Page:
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10 Signs You Were Born and Raised in New Mexico

New Mexico Travel
by Jim O'Donnell Apr 13, 2015

1. You know what “Christmas” is.

And you know it isn’t a holiday. Can’t make up your mind if you want red or green chile on those huevos? Then you want Christmas.

2. You snicker to yourself when visitors struggle with the altitude.

When visitors struggle to breathe walking around the block you feel a secret superiority. New Mexico is one of the top five states with the highest average elevation in the nation and we range up to over 13,000 feet. Once when we were hiking in another state, a guide warned us that the trail would reach to 7,500 feet and that we should be careful. My daughter piped up “Our house is at 7,500 feet. This will be easy.” And it was.

3. You got a DUI for driving while dodging potholes.

New Mexico weather extremes are enormous. One minute it’s hot. The next it’s cold. One minute it’s wet. Then it’s dry. These conditions tear up asphalt. Couple the intense conditions with local governments forever struggling financially and a notorious tradition of bad roadworks, and you end up with roads that are more like an obstacle course of foot deep potholes running several feet wide…not to mention the treacherous-looking waterways that form during the monsoons.

If you’re not swerving you may not survive.

4. You know what an arroyo is.

And you know not to be in one during the monsoons. In other states they call them a wash or a gulch. In Arabic they call them wadis. But we know them only as an arroyo — creek beds that are dry most of the year and suddenly fill with tremendous amounts of water when it rains hard further up the watershed.

5. You know that the best Christmas decorations are bags of paper bags filled with sand with a candle stuck inside.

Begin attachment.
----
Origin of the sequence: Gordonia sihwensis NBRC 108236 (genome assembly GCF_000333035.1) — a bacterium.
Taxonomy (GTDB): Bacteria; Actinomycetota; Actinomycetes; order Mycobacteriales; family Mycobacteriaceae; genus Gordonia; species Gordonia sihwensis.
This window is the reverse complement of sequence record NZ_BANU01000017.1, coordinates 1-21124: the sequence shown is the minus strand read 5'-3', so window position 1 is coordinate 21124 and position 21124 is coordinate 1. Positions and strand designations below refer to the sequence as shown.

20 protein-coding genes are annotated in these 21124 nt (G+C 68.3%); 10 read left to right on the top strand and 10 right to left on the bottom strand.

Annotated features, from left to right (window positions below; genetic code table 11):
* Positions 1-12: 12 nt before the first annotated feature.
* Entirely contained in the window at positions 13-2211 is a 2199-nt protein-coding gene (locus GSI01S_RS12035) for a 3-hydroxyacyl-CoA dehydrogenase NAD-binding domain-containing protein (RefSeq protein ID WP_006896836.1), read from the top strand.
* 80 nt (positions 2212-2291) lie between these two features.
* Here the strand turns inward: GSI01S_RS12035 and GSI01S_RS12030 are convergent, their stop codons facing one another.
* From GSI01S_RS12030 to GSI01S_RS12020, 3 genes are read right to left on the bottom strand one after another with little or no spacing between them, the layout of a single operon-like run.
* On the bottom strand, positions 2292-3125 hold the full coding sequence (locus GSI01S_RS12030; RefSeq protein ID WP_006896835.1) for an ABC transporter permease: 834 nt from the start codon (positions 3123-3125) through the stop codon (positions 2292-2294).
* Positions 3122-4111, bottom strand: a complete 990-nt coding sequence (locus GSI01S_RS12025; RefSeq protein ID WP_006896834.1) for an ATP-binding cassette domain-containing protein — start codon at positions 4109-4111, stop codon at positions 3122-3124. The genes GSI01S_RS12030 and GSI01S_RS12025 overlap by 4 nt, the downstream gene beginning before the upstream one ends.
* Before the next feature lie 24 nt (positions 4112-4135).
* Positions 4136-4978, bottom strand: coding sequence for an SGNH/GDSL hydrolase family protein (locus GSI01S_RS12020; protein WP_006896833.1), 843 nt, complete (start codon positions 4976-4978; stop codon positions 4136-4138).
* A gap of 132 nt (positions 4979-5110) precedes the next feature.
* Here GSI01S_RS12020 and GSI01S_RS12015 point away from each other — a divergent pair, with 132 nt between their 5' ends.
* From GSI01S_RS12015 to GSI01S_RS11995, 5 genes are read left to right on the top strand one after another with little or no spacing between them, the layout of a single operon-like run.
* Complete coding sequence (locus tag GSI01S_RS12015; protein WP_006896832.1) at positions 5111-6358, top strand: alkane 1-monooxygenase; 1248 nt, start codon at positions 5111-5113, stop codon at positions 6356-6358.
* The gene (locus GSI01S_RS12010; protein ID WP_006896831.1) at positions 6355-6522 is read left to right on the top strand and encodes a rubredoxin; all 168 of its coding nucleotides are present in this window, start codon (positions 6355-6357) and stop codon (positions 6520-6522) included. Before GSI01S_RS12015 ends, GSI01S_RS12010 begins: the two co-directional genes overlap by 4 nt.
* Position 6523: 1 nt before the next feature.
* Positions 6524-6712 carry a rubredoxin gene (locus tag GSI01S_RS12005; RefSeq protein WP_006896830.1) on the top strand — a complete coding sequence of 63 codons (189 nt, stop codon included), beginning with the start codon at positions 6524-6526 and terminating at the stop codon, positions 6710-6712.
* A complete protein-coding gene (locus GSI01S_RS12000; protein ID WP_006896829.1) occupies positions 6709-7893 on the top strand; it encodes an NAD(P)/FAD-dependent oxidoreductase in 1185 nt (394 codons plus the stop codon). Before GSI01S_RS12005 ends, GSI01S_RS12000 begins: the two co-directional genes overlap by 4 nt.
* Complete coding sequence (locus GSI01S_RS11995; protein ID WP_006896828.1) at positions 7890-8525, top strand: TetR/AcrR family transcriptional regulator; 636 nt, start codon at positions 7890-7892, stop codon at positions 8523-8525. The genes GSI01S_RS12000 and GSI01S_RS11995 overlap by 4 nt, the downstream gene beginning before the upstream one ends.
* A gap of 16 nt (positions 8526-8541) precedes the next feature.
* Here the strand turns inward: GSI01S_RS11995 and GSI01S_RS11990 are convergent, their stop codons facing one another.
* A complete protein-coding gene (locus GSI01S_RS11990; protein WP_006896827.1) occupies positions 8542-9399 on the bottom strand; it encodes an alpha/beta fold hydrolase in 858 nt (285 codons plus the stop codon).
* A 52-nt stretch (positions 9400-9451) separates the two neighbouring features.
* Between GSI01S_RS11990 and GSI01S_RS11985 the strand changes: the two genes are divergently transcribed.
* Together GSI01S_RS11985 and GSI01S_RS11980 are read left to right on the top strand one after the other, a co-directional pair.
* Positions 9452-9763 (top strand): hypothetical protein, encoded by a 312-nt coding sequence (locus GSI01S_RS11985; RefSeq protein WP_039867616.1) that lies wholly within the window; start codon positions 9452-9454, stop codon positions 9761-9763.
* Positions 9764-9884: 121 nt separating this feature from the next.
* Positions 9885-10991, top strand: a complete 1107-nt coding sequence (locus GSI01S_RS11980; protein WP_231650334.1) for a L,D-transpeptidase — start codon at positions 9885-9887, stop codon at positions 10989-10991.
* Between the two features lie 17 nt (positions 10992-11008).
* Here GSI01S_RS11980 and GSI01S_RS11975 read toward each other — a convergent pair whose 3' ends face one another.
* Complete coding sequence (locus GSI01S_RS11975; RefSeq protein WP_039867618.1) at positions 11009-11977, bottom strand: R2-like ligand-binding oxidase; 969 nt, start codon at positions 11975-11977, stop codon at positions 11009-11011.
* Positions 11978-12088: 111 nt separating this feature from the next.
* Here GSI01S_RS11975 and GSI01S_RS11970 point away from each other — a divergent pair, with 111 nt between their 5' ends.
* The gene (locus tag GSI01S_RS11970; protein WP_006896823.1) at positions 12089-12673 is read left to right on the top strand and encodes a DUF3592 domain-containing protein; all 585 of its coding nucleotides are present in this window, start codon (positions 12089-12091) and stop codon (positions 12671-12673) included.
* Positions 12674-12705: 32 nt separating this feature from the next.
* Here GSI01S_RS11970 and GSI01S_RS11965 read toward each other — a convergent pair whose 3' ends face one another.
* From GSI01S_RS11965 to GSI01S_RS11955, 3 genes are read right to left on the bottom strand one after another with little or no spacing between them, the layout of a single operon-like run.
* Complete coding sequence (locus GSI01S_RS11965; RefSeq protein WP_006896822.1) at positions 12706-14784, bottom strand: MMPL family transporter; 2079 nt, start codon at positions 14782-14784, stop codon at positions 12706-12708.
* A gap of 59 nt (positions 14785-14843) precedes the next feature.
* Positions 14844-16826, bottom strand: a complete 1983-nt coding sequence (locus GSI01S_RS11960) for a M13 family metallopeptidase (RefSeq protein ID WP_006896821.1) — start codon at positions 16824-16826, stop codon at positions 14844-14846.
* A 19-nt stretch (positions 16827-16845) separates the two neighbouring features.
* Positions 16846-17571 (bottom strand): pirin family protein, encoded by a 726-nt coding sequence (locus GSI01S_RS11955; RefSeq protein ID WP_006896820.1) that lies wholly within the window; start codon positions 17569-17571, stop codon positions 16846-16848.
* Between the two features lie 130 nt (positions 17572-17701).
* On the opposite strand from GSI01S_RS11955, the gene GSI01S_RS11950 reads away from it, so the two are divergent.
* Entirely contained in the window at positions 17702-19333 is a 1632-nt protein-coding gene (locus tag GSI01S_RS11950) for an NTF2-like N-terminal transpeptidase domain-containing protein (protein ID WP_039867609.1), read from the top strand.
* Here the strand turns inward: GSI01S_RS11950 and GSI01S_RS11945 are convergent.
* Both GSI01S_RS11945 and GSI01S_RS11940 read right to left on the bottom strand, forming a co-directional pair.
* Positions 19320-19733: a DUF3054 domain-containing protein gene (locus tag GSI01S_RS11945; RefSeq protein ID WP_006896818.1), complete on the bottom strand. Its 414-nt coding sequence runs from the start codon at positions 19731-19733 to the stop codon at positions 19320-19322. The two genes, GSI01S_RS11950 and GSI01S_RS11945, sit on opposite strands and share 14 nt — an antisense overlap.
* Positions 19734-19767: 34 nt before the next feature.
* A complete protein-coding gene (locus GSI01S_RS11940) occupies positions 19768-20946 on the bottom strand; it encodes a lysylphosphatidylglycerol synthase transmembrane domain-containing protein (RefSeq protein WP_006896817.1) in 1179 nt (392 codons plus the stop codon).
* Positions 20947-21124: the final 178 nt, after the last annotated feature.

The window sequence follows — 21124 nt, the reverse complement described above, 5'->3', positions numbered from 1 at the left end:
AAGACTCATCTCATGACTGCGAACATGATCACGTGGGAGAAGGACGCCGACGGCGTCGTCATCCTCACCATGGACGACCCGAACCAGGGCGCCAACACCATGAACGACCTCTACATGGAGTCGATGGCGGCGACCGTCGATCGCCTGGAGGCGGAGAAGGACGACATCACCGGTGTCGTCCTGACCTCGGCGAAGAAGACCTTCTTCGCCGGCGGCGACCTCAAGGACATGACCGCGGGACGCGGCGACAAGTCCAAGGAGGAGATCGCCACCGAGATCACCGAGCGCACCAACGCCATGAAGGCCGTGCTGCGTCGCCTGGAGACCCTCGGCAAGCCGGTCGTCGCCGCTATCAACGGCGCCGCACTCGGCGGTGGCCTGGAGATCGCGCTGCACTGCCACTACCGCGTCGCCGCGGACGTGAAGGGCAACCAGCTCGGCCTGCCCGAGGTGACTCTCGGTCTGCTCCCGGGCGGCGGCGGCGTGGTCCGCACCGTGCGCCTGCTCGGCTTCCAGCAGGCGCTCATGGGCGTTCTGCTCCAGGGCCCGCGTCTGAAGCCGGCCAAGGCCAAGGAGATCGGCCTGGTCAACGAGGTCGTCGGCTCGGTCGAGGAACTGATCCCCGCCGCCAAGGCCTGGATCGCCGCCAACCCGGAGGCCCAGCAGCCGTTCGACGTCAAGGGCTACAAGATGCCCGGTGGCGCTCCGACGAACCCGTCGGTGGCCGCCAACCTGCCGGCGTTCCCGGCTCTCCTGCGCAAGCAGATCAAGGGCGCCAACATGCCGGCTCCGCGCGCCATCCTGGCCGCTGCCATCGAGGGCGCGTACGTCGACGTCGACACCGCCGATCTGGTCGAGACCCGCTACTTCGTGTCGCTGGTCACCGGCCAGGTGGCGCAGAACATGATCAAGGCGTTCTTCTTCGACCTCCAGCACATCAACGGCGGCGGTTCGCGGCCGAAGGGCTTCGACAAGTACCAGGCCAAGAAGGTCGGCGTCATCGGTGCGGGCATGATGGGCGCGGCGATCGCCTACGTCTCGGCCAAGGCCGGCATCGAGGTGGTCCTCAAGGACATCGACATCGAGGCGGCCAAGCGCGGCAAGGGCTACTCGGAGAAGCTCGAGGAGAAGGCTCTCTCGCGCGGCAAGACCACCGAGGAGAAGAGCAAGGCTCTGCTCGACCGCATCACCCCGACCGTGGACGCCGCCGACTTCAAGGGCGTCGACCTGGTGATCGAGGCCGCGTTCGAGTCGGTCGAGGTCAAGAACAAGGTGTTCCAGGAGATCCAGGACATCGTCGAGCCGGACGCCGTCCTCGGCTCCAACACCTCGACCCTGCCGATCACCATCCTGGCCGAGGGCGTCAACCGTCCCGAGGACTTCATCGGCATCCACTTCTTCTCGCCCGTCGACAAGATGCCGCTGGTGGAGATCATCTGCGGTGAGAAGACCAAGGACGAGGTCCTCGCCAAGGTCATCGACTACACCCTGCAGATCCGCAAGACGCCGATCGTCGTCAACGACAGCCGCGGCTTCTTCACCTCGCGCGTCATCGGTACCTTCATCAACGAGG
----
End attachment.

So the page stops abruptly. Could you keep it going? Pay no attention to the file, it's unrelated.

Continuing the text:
And you know that they can be called either ‘farolitos’ or ‘luminarias’. Hardly known outside of New Mexico these days, the tiny lights came to our state by way of China. At the height of the Manila Galleon Trade, convoys of Spanish ships sailed the route from the southern Chinese ports to Acapulco in Mexico by way of the Philippines. The conquistadors carried with them the tradition of the Chinese lantern festivals to North America, where the custom followed the trade routes north into the hinterlands of the empire that would later be known as New Mexico.

6. The tires on your roof have more tread than the ones on your car.

The spring wind in New Mexico is legendary. So is the wind driving those summer thunderstorms. Our road conditions are likewise legendary (see number 3). So your car tires are safer holding down the roof of your double-wide than they are on your car.

7. You have an extra freezer just for green chile.

And the smell of roasting reminds you that summer has come to an end. You’d better stock up. Head down to the roasting barrel outside the store bro and get a couple of bags so you don’t run out in the winter.

8. You’ve driven to an Indian Casino at 3 am because you were hungry.

The casinos dotting pretty much every tribal land generally stay open all night and sport some decent food for the price. After you leave the bar and find out that all the Taco Bells are closed, you know there are only two options. You can either drive to Albuquerque for huevos and a cinnamon roll at the Frontier (eeeeeeeee, like you could eat the whole thing!) or head out to one of the casinos for a $4.99 hamburger with fries.

9. When you’re sick, you make green chile stew.

Chicken noodle soup has nothing on green chile stew for healing power. Vitamin C! You know what your abuelita would tell you.

10. You don’t get out the car, you get down…ese…

“Are you going to get down or are you going sit there and cry about your Blakes while I run across the road for the jerky? Eeeeeeee, don’t be such a big baby ese!” Yes. I had a New Mexican girlfriend actually say that to me once.

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